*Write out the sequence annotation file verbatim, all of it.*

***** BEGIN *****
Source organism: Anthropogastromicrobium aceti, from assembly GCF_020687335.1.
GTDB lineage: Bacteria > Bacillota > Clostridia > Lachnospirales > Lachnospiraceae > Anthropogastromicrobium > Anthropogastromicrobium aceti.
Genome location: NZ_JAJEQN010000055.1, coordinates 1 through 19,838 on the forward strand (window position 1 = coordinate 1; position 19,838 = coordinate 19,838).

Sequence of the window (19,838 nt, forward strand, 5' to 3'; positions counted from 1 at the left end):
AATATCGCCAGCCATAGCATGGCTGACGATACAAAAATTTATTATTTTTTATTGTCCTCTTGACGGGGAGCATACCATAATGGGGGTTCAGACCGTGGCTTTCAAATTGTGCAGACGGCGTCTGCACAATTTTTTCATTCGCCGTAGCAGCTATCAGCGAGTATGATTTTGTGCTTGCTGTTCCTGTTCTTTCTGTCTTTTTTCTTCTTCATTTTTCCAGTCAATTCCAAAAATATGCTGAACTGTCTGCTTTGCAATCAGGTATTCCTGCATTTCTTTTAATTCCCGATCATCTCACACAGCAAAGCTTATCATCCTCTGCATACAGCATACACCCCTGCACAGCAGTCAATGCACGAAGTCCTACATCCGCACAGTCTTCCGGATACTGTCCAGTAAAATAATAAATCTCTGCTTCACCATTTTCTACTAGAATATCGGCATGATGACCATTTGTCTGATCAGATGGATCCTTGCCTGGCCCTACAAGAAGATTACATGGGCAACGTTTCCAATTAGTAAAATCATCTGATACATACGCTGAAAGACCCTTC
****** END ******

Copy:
Source organism: Anthropogastromicrobium aceti, from assembly GCF_020687335.1.
GTDB lineage: Bacteria > Bacillota > Clostridia > Lachnospirales > Lachnospiraceae > Anthropogastromicrobium > Anthropogastromicrobium aceti.
Genome location: NZ_JAJEQN010000055.1, coordinates 1 through 19,838 on the forward strand (window position 1 = coordinate 1; position 19,838 = coordinate 19,838).

Sequence of the window (19,838 nt, forward strand, 5' to 3'; positions counted from 1 at the left end):
AATATCGCCAGCCATAGCATGGCTGACGATACAAAAATTTATTATTTTTTATTGTCCTCTTGACGGGGAGCATACCATAATGGGGGTTCAGACCGTGGCTTTCAAATTGTGCAGACGGCGTCTGCACAATTTTTTCATTCGCCGTAGCAGCTATCAGCGAGTATGATTTTGTGCTTGCTGTTCCTGTTCTTTCTGTCTTTTTTCTTCTTCATTTTTCCAGTCAATTCCAAAAATATGCTGAACTGTCTGCTTTGCAATCAGGTATTCCTGCATTTCTTTTAATTCCCGATCATCTCACACAGCAAAGCTTATCATCCTCTGCATACAGCATACACCCCTGCACAGCAGTCAATGCACGAAGTCCTACATCCGCACAGTCTTCCGGATACTGTCCAGTAAAATAATAAATCTCTGCTTCACCATTTTCTACTAGAATATCGGCATGATGACCATTTGTCTGATCAGATGGATCCTTGCCTGGCCCTACAAGAAGATTACATGGGCAACGTTTCCAATTAGTAAAATCATCTGATACATACGCTGAAAGACCCTTC